[-empyre-] Week 4 - Alternate realities and the logic of data colonialism

Ulises Mejias ulises.mejias at oswego.edu
Tue Feb 23 07:17:13 AEDT 2021


Remember Alternate Reality Games (ARG)? As some observers have pointed
out [1], QAnon definitely feels and functions like one. It's got open
and collective storytelling, multiplatform content, puppet masters,
die hard players, hidden clues... a blurry boundary between fiction
and reality. We make fun of conservatives because supposedly "The
Right Can't Meme", but QAnon proves otherwise. It is the most
addictive and ambitious media project of our times. A Brechtian double
whammy, both hammer and mirror.

The aesthetics of the QAnon ARG herald a new (but old) political
reality. In 1936, Walter Benjamin wrote "Fascism sees its salvation in
giving these masses not their right, but instead a chance to express
themselves... The logical result of Fascism is the introduction of
aesthetics into political life" [2]. QAnon marks the (re)introduction
of a particular aesthetic into political life: The Art of the Deal,
reaching its apex in the ultimate ARG-cum-Flashmob: Jan 6, 2021 USA.


I myself was engaged in exploring the pedagogical uses of Fake News.
>From 2009 to 2013, I ran a number of ARG's at my college. The games
covered everything from budget cuts to public education, to racism on
campus, Islamophobia, and US-Mexico relations. The idea was that in
order to fix reality, we first had to break it. There's something very
powerful about the idea that the breaking is the fixing, and I think
we desperately need to reinvent ways of doing that. But everyone can
play that game, so we become entangled in a competition to see who can
create the best imagined communities [3].


Under this new aesthetic regime, reality is whatever receives the most
Likes, Shares, and Re-Tweets. Taking a page from Harry Frankfurt [4],
this looks a lot like bullshitting because it's not just about
spreading lies, but about creating the social architectures and spaces
where the lies are treated as the Real. Big Tech has found a way to
monetize the psychometric targeting of this bullshit and is laughing
all the way to the bank. But the problem is not just Facebook's
shameless opportunism. It is the emergence of what Nick Coulrdy and I
call "data relations" [5]: the configuration of social interactions to
transform life processes into things (data) with value, so that
ordinary social life becomes a direct factor of capitalist production.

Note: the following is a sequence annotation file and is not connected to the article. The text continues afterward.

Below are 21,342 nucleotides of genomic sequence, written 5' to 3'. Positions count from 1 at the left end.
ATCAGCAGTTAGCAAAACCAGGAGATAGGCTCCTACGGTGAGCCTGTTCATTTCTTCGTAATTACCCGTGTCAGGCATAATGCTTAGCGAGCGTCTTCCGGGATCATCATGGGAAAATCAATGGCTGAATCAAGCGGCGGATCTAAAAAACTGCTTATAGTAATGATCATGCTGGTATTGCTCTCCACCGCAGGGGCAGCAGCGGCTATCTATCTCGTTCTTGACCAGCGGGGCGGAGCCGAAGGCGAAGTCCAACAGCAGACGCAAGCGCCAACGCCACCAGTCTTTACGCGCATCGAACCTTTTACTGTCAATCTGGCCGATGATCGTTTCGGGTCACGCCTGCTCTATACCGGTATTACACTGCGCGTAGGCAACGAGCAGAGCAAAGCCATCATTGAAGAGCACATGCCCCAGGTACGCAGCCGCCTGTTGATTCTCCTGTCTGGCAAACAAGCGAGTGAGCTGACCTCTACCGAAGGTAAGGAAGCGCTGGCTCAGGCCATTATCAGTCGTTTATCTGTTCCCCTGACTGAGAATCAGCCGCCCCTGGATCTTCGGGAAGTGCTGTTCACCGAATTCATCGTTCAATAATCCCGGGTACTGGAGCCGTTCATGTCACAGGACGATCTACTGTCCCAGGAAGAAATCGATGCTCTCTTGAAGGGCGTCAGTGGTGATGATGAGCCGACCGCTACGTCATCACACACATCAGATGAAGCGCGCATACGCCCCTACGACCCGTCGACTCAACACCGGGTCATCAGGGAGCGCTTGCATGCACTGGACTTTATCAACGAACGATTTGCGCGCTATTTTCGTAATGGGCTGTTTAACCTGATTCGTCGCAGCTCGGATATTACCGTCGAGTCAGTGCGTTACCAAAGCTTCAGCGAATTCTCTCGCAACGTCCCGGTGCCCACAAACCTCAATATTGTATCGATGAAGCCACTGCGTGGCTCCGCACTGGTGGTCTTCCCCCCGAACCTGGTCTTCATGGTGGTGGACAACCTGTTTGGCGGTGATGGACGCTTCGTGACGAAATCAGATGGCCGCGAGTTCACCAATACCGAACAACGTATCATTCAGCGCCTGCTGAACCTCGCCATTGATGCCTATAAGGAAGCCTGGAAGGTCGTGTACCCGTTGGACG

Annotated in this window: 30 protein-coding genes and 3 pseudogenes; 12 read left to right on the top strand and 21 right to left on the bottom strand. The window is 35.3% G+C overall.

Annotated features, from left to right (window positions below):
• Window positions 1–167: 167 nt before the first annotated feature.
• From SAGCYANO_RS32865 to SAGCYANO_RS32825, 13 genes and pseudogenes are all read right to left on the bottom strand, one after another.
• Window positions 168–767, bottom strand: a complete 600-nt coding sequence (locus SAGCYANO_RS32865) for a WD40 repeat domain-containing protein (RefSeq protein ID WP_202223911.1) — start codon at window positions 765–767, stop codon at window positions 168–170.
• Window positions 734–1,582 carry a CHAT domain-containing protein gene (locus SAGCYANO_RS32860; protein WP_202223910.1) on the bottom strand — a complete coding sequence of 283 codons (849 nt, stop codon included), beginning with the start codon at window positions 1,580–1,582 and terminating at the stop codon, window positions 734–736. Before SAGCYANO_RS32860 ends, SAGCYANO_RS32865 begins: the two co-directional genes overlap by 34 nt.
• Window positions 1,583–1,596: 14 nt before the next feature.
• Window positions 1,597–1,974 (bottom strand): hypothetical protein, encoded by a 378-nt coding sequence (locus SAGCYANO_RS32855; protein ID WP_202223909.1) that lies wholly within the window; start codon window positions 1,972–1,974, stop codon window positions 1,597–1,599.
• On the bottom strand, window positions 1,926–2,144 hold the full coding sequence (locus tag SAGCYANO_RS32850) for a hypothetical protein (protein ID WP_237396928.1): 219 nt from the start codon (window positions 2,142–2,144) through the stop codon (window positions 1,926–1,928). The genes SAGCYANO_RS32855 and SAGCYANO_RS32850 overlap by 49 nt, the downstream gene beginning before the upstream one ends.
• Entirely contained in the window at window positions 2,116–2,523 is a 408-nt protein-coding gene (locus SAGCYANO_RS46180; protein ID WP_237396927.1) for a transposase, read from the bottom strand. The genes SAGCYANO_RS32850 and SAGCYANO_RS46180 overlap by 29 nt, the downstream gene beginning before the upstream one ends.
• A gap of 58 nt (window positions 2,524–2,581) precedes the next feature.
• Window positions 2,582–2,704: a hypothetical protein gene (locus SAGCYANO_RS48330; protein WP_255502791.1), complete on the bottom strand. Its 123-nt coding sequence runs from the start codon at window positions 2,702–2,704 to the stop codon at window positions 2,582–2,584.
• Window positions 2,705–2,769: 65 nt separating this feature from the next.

How do we break this gamification of reality? I agree with what
everyone else has been saying this month: we need to break the very
machinery of the Likes, Shares and Re-Tweets.

A good place to start is to realize that while data colonialism is
organizing itself along two global poles --the US and China-- the
strategies being employed throughout the world are similar and
repetitive: deregulation of the social quantification sector in a
manner that gives more market power to favored corporations;
collaboration between government and private sector to develop and
implement technologies for extraction; increased state power to impose
special measures of surveillance during increasingly permanent periods
of emergency; and increased secrecy about what governments and
corporations do with our data, all in the name of safety and progress.

So yes, the bad news is that data colonialism is global. But the good
news is that, while accounting for local nuances, strategies developed
to resist data colonialism can also be global.


In collaboration with others, particularly Juan Ortiz Freuler, I have
been engaged in trying to launch a Non-Aligned Technologies Movement,
or NATM [6]. It's very much a work in progress, and we don't have much
to show for it yet. Our inspiration is the Non-Aligned Movement, a
consortium of nations that during the Cold War attempted to forge a
path beyond the equally unattractive choices of capitalism and
communism. Today, we need options to navigate between the
profit-motivated Scylla of Silicon Valley and the control-motivated
Charybdis of the Chinese Communist Party.

While the group hasn't agreed on specific goals, I am proposing that
they can be framed in terms of the divestment and boycott strategies
that have already been employed to resist older forms of colonialism.
But those tactics need to be supplemented by initiatives in education,
culture and solidarity.

In short, this is not about opting out of GAFA and BATX (although it's
great if you can!). This is about finding ways of engaging in public
research, common knowledge campaigns, and decolonial thinking to
articulate the dangers of extractivist tech, and how to resist them
(Education). This is about finding ways to participate in a process of
reimagining a world without extractivist technologies by creating a
space that incorporates diverse voices and perspectives (Culture). And
it's about linking to other people engaged in the same struggle, and
using the power of collective action (Solidarity).

Maybe we need an ARG for that!



[1] One example: QAnon Is Like a Game—a Most Dangerous Game.

[2] Benjamin, The Work of Art in the Age of Mechanical Reproduction.

[3] Passing reference to Benedict Anderson.

[4] Frankfurt, On Bullshit.

[5] Couldry & Mejias, The Costs of Connection: How Data Is Colonizing
Human Life and Appropriating It for Capitalism.

[6] Mejias, To fight data colonialism, we need a Non-Aligned Tech Movement.

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